acid + base water + salt

H2SO4+ 2 NaOH 2 H2O + Na2SO4

3 H2SO4+ 2 Al(OH)3 6 H2O + Al2(SO4)3

H3PO4+ 3 KOH 3 H2O + K3PO4

9.9 NAMING BINARY ACIDS

BINARY ACIDS are acids containing only two elements. Binary acids always contain the prefix HYDRO- and the suffix -IC. The stem is determined by the element combined with hydrogen. To name a binary acid, we determine what stem to use by finding what element is combined with hydrogen, For instance, chlorine will have the stem CHLOR, and fluorine the stem FLUOR. To this stem, the prefix HYDRO- and the suffix -IC are added. There are a few exceptions to the rule that binary acids begin with HYDRO- and end with -IC. One example is hydrocyanic acid, HCN, which really is ternary. These exceptions must be learned separately, but since they are not of great importance to us, HCN is the only one we will mention.

H2S Hydrosulfuric acid HF Hydrofluoric acid
HCl Hydrochloric acid HBr Hydrobromic acid
HI Hydroiodic acid

9.10 NAMING TERNARY ACIDS

TERNARY ACIDS ARE ACIDS WHICH CONTAIN THREE ELEMENTS. Because almost all of the ternary acids we will be working with have oxygen as the third element, these are the only ones we will consider. We find the stem by determining what element is combined with oxygen and hydrogen in the acid molecule. We determine the prefix (if there is one) and the suffix by the number of oxygen atoms in each molecule. Generally, the most common form of the acid is given the suffix -IC. No prefix is used. Examples are sulfuric acid (H2SO4), chloric acid (HClO3), phosphoric acid (H3PO4), and nitric acid (HNO3). If a second acid is formed containing the same three elements, but having less oxygen, this acid is given the suffix -OUS. There is no prefix. Examples are sulfurous acid (H2SO3), chlorous acid (HClO2), phosphorous acid (H3PO3), and nitrous acid (HNO2).

If a third acid containing still less oxygen is formed, it is given the prefix HYPO- and the suffix -OUS. An example is hypochlorous acid (HClO).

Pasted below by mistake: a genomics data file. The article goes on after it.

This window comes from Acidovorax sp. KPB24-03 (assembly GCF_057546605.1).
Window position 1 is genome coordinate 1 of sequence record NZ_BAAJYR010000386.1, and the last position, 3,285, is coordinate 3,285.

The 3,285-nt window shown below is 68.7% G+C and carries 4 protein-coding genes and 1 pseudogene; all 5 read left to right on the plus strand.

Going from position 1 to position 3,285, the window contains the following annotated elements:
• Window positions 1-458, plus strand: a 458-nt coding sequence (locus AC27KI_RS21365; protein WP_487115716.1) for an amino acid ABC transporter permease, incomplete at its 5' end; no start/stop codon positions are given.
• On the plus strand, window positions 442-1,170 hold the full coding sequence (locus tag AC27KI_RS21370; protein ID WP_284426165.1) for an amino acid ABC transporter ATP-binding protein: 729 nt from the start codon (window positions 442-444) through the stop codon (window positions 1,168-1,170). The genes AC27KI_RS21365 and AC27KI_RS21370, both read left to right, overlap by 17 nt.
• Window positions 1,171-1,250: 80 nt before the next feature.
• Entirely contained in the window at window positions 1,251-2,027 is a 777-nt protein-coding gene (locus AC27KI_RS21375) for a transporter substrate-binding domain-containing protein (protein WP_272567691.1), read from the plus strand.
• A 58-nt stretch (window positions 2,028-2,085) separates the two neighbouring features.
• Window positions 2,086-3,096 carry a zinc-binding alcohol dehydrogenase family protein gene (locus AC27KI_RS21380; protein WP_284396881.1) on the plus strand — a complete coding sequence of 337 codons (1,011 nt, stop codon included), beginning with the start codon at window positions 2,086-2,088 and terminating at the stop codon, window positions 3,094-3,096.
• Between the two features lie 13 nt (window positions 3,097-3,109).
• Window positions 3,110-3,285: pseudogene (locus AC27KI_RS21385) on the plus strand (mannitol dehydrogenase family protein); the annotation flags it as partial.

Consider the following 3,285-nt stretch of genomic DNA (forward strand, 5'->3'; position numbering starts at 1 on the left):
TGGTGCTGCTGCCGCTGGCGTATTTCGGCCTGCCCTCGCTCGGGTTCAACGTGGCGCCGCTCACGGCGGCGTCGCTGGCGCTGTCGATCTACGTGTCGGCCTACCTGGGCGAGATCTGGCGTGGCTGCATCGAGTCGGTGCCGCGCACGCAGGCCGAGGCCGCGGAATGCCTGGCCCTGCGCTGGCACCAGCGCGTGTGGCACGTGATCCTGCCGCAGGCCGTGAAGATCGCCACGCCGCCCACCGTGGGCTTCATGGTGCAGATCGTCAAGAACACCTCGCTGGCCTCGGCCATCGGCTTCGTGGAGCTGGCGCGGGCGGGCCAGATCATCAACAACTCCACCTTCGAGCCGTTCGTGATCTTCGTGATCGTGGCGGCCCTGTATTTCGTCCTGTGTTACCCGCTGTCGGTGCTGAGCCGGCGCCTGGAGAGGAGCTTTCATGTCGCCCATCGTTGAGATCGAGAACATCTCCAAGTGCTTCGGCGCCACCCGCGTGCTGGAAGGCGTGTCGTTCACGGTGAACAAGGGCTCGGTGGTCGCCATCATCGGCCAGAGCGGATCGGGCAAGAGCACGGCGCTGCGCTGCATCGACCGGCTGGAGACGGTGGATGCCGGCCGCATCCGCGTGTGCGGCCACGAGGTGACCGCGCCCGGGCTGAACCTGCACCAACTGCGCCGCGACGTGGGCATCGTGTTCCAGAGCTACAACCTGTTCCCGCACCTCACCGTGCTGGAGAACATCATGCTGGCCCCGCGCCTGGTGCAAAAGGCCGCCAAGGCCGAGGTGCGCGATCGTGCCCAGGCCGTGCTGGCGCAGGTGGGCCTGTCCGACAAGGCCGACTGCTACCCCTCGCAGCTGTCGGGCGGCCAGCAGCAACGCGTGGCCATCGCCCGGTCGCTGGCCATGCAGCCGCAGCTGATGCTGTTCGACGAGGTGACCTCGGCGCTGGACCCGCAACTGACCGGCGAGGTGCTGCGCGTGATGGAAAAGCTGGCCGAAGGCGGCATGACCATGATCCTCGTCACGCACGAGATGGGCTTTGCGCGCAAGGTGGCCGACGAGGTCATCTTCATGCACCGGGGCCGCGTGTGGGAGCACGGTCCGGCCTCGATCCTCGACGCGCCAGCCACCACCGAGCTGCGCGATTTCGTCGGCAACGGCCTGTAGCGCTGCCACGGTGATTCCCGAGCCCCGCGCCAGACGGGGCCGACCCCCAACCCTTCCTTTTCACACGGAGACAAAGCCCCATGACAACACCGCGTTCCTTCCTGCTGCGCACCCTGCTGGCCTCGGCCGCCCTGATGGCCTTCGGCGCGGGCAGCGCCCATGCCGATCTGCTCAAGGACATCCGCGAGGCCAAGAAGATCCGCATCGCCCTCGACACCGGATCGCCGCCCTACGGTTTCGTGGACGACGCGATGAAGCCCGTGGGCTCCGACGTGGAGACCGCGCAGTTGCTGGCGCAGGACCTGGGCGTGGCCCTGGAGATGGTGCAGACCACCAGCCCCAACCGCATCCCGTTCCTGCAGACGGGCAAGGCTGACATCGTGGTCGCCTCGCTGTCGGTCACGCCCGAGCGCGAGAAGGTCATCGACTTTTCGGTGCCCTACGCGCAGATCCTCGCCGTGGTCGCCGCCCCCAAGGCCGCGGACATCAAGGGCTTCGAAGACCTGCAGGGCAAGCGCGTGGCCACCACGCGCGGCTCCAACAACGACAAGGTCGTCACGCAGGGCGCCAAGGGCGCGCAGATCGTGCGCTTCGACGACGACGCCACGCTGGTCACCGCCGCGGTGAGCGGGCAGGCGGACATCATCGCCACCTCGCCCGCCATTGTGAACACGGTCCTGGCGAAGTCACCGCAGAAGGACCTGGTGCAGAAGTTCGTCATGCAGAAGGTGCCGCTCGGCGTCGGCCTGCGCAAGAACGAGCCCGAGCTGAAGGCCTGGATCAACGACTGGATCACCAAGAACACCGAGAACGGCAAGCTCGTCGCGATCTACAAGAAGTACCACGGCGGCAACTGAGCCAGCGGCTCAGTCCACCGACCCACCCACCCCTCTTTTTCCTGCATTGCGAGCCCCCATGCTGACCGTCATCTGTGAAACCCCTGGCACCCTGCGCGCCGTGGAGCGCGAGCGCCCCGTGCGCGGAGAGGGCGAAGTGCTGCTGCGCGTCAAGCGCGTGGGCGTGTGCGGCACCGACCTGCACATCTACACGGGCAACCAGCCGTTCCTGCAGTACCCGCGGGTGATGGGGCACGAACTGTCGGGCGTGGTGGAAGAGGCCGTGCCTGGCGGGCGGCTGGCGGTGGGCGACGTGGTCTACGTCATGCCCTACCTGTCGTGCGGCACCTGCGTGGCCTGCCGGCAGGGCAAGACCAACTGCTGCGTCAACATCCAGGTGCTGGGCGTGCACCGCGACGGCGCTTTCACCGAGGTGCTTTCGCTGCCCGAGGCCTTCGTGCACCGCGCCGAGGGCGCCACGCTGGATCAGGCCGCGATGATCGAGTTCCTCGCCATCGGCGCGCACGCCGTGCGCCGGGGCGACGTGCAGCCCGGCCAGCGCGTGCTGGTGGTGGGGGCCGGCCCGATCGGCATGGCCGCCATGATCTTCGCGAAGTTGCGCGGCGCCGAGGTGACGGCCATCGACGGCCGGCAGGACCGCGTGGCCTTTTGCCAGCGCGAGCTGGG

Acids containing more oxygen than the common form are named by adding the prefix PER- to the common name. For example, perchloric acid (HClO4).

COMPOUND OXYGEN PREFIX STEM STEM NAME OF ACID
H2SO4 4   SULFUR -IC SULFURIC ACID
H2SO3 3   SULFUR -OUS SULFUROUS ACID
HClO4 4 PER- CHLOR -IC PERCHLORIC ACID
HClO3 3   CHLOR -IC CHLORIC ACID
HClO2 2   CHLOR -OUS CHLOROUS ACID
HClO 1 HYPO- CHLOR -OUS HYPOCHLOROUS ACID
HNO3 3   NITR -IC NITRIC ACID
HNO2 2   NITR -OUS NITROUS ACID
HBrO3 3   BROM -IC BROMIC ACID
HBrO 1 HYPO- BROM -OUS HYPOBROMOUS ACID

It is not possible, without experiment or previous knowledge, to know which form of acid is most common; or, for that matter, whether any given form exists. If the name of one form is known, the other ternary acid containing the same elements can usually be named. If only two acids are known to exist, the one which contains the most oxygen is usually given the suffix -IC, and the one having less oxygen is given the suffix -OUS. Examples are nitric acid (HNO3) and nitrous acid (HNO2). These rules, however, do not always hold. For instance, bromine forms only two acids with hydrogen and oxygen: HBrO and HBrO3. Instead of being named bromous and bromic acids, they are named hypobromous acid and bromic acid, because they contain the same number of oxygen atoms as hypochlorous acid and chloric acid.

9.11 NAMING BASES

Arrhenius bases are composed of metallic, or positively charged polyatomic ions, and negatively charged hydroxide ions. Bases are named by adding the word HYDROXIDE to the name of the positive ion. Examples are sodium hydroxide (NaOH), ammonium hydroxide (NH4OH), aluminum hydroxide Al(OH)3, and calcium hydroxide Ca(OH)2.